For the first time this year it feels like summer!
This past week we have seen seasonal warm weather and it appears, according to the weather man, that we shall continue to experience the true heat of summer. Great golfing weather has finally arrived and hopefully is here to stay.
Practice makes perfect, as a wise man once told me. Golfers spend countless hours hitting balls on the driving range so that when they go out on the golf course, their shots are hit straight down the middle of the fairway. Their next shot lands on the green, then after one or two putts, they move on to the next hole to do it again.
At the end of the round we have just posted a great score, which of course brings us back the next day. Each and every one of us has expectations of that perfect round every time we step onto the golf course. This is, of course, what makes golf a unique game. We all have the ability to improve from the game before.
Reality is that we do not hit every shot perfect. Preparation is the key to lowering your scores and understanding how to get out of trouble when you mishit a shot, and is key to lowering your score. Golf is not a game of perfection and we must be prepared to get ourselves out of trouble.
You will notice that the grass at most golf courses is lush and thick, especially when you venture out of the fairways. The further away from the fairways you get, the deeper and thicker the grass seems to be. Hitting out of the deep grass can be extremely challenging and can cause grief to all golfers.
Understanding a few key points about deep grass will assist you in not only getting the ball out and to your target, but also in making the correct club choice that will assist in advancing the ball back into play. A few of these include: speed, tight grip pressure, finish position and club choice.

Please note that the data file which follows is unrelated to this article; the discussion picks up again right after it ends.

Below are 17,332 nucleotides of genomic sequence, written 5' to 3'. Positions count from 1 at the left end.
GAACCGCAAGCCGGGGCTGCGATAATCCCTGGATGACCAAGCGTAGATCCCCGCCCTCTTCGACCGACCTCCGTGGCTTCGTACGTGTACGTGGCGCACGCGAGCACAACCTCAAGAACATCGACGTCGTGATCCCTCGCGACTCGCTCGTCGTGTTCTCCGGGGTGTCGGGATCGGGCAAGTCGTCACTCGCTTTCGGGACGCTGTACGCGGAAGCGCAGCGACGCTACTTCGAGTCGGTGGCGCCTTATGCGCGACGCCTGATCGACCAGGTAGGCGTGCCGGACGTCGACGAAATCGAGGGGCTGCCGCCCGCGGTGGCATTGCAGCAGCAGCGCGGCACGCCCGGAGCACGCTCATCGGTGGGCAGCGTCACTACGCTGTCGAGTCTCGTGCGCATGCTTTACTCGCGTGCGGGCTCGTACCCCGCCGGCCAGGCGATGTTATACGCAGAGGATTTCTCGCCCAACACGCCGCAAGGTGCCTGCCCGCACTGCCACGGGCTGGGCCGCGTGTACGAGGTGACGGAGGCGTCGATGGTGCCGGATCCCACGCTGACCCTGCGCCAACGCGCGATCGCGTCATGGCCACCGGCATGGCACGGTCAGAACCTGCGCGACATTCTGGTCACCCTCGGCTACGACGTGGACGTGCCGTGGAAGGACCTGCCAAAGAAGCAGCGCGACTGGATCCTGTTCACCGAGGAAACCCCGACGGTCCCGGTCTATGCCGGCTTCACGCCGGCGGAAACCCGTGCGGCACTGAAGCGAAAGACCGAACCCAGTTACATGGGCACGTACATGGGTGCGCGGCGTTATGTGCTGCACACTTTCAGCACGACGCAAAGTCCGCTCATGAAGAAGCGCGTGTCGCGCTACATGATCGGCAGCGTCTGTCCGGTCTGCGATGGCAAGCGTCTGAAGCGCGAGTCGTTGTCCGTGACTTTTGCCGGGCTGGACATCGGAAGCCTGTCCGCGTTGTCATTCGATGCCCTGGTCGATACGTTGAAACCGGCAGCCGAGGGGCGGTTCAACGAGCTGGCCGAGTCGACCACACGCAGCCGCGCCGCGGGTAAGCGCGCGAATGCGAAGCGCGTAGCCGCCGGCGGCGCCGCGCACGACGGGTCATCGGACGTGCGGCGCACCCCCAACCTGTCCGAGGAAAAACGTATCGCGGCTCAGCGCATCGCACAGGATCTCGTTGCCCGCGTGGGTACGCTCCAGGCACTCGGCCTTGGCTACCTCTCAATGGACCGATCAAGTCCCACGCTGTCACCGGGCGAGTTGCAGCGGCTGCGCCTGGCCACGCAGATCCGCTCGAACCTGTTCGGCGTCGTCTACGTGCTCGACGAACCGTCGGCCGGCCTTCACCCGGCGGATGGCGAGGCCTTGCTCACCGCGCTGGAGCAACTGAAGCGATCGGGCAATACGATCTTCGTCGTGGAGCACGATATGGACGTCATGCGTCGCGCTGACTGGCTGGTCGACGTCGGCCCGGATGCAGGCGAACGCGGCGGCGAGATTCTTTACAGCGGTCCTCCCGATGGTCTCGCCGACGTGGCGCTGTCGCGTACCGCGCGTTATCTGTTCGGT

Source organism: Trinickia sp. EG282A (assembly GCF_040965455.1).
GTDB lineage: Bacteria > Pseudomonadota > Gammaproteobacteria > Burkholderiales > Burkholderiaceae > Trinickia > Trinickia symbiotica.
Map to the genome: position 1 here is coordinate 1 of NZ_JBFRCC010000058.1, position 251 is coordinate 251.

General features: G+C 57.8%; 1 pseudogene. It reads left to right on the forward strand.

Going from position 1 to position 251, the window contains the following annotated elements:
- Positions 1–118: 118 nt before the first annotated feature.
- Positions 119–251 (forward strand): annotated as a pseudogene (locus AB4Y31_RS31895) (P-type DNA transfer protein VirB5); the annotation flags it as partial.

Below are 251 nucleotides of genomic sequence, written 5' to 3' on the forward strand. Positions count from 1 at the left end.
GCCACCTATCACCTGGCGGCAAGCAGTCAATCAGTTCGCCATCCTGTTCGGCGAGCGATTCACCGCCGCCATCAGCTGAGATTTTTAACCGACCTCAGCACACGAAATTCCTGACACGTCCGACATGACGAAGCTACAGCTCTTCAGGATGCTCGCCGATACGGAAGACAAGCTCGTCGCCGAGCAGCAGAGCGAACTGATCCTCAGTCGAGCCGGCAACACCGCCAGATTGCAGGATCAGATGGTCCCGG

Long grass, for many, can be very troublesome. The most common complaint that I receive when players hit from long grass is that the ball does not go anywhere. Players quite often have to play two or three shots before their ball makes it way back to the fairway or the green. Understanding what is happening will assist you in making better choices and getting the ball out of the rough on the first shot.
The reason why this shot is difficult by nature is that the long grass gets caught between your club head and the ball at impact. This slows down the club drastically as you are making contact and in most cases, causes a poor result.
The first step is to ensure that you are swinging through the grass with as much speed as possible. The faster you swing the club, the easier it will cut through the long grass. Last week’s article was on creating more speed and if you apply those principles, hitting out of the rough will become easier.
The next step is to grip the club tighter. Gripping the club tighter as you swing will help keep the club square through impact. When swinging through deep grass, the club head tends to twist as you enter the grass. This will create poor direction if you get the ball out.
There is a fine line to gripping the club too tight, however. Be sure to grip the club tight enough to stop the twisting of the club head as it enters the long grass, but relaxed enough to ensure you still allow for the release to happen.
Club selection is an important in hitting the ball out of the long grass. I see too many players using a long club (4 or 5 iron) to get the ball up and out of the long grass. This is the most logical choice as most of us choose the club that will advance the ball the distance we intend to go.
Consider using a more lofted club when hitting from deep rough. A club with more loft will swing through the long grass easier as less grass gets caught on the face of the club.
Depending on the lie you are faced with, getting the ball back in play will assist in lowering your score at the end of the day.
Finally, it is always important to swing through to a full finish position. Doing so will assist in ensuring that the club creates maximum speed through the long grass and will not slow down as easily. More times than not, the end result will be as you envisioned it.
Understanding what is happening and why the club slows down in the deep rough is key to executing properly. Choose the proper club for the depth of grass, grip tighter, swing fast and through to a full finish position, and you will most certainly get the ball out and back into play in less shots.
Scott Bergdahl is the head professional at Lakewood Golf Resort near Sylvan Lake.